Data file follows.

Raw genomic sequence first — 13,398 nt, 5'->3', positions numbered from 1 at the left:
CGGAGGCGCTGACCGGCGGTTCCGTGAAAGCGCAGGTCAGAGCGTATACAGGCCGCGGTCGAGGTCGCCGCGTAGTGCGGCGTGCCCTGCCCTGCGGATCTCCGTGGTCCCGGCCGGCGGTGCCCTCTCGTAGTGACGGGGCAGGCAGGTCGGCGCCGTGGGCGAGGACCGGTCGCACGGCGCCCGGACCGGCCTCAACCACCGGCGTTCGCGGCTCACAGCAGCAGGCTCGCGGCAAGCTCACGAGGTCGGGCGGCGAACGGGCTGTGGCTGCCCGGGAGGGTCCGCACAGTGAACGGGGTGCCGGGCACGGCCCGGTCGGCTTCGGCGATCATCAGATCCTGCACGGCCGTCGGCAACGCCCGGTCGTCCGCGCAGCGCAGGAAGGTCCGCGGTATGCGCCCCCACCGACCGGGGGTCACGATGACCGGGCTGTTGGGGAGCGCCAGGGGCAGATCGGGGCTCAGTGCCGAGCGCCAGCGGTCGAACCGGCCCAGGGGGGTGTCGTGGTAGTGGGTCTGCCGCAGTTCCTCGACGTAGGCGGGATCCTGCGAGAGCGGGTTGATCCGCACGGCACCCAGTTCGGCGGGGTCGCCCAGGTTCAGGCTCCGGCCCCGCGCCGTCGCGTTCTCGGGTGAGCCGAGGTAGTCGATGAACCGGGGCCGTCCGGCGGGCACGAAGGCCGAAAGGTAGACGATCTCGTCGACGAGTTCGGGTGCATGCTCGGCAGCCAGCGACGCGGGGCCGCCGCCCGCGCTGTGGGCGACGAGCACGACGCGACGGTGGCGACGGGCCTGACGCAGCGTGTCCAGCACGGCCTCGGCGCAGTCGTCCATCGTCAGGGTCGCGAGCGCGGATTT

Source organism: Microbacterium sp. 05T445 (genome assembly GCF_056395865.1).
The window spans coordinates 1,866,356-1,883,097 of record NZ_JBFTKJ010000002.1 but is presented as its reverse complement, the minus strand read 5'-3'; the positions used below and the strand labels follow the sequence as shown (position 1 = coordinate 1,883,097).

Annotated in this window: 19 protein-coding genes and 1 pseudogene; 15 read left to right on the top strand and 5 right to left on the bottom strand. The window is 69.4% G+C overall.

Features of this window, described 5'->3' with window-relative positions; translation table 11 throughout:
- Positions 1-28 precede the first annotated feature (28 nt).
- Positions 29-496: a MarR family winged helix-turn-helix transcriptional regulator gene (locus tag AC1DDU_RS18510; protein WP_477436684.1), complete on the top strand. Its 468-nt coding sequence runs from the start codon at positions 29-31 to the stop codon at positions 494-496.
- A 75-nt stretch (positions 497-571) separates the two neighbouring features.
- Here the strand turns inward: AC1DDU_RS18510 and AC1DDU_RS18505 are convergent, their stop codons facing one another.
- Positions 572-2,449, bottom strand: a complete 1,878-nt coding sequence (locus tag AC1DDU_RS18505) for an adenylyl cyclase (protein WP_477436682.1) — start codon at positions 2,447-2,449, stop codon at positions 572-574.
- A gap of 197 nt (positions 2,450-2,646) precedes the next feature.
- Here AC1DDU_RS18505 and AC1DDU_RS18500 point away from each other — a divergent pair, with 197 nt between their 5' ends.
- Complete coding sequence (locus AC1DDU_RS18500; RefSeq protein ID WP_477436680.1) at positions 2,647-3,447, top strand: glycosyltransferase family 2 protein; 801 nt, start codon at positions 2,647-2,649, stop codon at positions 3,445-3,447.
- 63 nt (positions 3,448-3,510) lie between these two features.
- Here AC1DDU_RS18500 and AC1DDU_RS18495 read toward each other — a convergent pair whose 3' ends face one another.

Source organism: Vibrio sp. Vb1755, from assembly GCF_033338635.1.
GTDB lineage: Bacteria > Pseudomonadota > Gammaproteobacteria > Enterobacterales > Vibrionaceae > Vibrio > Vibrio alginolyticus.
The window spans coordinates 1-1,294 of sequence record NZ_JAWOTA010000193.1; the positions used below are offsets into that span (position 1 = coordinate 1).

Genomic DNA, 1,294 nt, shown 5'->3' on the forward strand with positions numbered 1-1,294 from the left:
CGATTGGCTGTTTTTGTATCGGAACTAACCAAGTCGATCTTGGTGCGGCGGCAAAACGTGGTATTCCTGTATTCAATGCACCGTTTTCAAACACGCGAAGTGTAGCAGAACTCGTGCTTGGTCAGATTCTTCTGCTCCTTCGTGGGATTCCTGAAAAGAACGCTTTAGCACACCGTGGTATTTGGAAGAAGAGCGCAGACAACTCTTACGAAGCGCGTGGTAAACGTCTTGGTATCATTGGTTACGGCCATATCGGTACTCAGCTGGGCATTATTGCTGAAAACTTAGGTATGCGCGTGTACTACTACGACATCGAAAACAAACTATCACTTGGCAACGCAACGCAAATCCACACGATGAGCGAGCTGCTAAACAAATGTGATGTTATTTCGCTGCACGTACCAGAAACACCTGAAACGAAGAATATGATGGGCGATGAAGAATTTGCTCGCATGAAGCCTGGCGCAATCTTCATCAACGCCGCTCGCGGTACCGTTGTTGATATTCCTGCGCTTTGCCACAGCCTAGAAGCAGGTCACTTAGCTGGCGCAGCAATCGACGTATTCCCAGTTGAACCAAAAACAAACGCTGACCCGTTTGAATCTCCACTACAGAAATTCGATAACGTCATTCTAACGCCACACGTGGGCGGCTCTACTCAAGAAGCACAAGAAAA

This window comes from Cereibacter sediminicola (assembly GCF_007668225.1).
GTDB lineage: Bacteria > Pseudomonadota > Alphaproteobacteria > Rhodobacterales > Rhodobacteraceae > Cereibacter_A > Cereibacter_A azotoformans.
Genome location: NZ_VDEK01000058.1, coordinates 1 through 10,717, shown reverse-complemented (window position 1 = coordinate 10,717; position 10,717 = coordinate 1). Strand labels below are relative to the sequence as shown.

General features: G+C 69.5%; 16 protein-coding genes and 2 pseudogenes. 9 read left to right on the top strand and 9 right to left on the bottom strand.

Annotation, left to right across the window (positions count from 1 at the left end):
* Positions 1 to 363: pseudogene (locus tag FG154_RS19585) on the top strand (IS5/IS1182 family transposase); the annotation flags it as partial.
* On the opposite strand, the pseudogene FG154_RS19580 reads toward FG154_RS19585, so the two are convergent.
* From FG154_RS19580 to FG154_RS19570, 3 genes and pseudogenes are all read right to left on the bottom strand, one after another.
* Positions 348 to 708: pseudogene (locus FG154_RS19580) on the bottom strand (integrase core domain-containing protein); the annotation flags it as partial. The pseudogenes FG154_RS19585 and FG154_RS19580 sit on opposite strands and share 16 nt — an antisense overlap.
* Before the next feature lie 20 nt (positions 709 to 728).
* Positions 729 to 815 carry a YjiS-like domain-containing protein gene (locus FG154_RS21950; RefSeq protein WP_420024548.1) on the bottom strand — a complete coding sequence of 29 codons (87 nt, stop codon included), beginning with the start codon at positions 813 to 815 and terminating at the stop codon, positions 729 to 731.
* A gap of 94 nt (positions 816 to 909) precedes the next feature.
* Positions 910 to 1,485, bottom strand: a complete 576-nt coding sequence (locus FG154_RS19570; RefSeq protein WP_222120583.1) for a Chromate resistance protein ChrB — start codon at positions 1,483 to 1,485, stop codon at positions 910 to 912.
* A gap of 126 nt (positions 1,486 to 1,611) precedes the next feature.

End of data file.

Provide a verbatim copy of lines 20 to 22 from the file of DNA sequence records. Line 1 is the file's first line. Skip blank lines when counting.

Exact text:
Genomic DNA, 1,294 nt, shown 5'->3' on the forward strand with positions numbered 1-1,294 from the left:
CGATTGGCTGTTTTTGTATCGGAACTAACCAAGTCGATCTTGGTGCGGCGGCAAAACGTGGTATTCCTGTATTCAATGCACCGTTTTCAAACACGCGAAGTGTAGCAGAACTCGTGCTTGGTCAGATTCTTCTGCTCCTTCGTGGGATTCCTGAAAAGAACGCTTTAGCACACCGTGGTATTTGGAAGAAGAGCGCAGACAACTCTTACGAAGCGCGTGGTAAACGTCTTGGTATCATTGGTTACGGCCATATCGGTACTCAGCTGGGCATTATTGCTGAAAACTTAGGTATGCGCGTGTACTACTACGACATCGAAAACAAACTATCACTTGGCAACGCAACGCAAATCCACACGATGAGCGAGCTGCTAAACAAATGTGATGTTATTTCGCTGCACGTACCAGAAACACCTGAAACGAAGAATATGATGGGCGATGAAGAATTTGCTCGCATGAAGCCTGGCGCAATCTTCATCAACGCCGCTCGCGGTACCGTTGTTGATATTCCTGCGCTTTGCCACAGCCTAGAAGCAGGTCACTTAGCTGGCGCAGCAATCGACGTATTCCCAGTTGAACCAAAAACAAACGCTGACCCGTTTGAATCTCCACTACAGAAATTCGATAACGTCATTCTAACGCCACACGTGGGCGGCTCTACTCAAGAAGCACAAGAAAA

This window comes from Cereibacter sediminicola (assembly GCF_007668225.1).